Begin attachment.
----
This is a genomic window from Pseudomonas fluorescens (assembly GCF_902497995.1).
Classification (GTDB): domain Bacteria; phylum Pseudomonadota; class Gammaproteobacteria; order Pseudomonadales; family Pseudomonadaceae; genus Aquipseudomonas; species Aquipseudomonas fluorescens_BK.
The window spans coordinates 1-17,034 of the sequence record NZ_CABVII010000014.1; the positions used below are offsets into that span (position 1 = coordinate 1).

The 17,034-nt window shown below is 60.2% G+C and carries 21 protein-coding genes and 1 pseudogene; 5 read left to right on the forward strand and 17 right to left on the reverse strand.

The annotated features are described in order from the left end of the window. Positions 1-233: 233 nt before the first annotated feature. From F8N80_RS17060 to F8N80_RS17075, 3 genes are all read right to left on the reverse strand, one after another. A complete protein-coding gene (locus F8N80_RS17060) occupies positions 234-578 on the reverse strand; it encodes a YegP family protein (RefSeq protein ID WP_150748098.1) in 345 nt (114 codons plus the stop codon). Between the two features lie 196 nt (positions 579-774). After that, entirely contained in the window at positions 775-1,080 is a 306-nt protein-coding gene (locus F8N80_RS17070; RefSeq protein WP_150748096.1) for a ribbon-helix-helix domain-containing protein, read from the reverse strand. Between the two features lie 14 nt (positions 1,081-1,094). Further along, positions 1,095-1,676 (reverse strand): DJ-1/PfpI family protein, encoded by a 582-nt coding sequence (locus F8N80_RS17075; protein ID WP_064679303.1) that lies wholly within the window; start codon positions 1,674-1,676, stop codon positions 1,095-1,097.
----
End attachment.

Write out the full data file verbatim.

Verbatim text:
This is a genomic window from Pseudomonas fluorescens (assembly GCF_902497995.1).
Classification (GTDB): domain Bacteria; phylum Pseudomonadota; class Gammaproteobacteria; order Pseudomonadales; family Pseudomonadaceae; genus Aquipseudomonas; species Aquipseudomonas fluorescens_BK.
The window spans coordinates 1-17,034 of the sequence record NZ_CABVII010000014.1; the positions used below are offsets into that span (position 1 = coordinate 1).

The 17,034-nt window shown below is 60.2% G+C and carries 21 protein-coding genes and 1 pseudogene; 5 read left to right on the forward strand and 17 right to left on the reverse strand.

The annotated features are described in order from the left end of the window. Positions 1-233: 233 nt before the first annotated feature. From F8N80_RS17060 to F8N80_RS17075, 3 genes are all read right to left on the reverse strand, one after another. A complete protein-coding gene (locus F8N80_RS17060) occupies positions 234-578 on the reverse strand; it encodes a YegP family protein (RefSeq protein ID WP_150748098.1) in 345 nt (114 codons plus the stop codon). Between the two features lie 196 nt (positions 579-774). After that, entirely contained in the window at positions 775-1,080 is a 306-nt protein-coding gene (locus F8N80_RS17070; RefSeq protein WP_150748096.1) for a ribbon-helix-helix domain-containing protein, read from the reverse strand. Between the two features lie 14 nt (positions 1,081-1,094). Further along, positions 1,095-1,676 (reverse strand): DJ-1/PfpI family protein, encoded by a 582-nt coding sequence (locus F8N80_RS17075; protein ID WP_064679303.1) that lies wholly within the window; start codon positions 1,674-1,676, stop codon positions 1,095-1,097.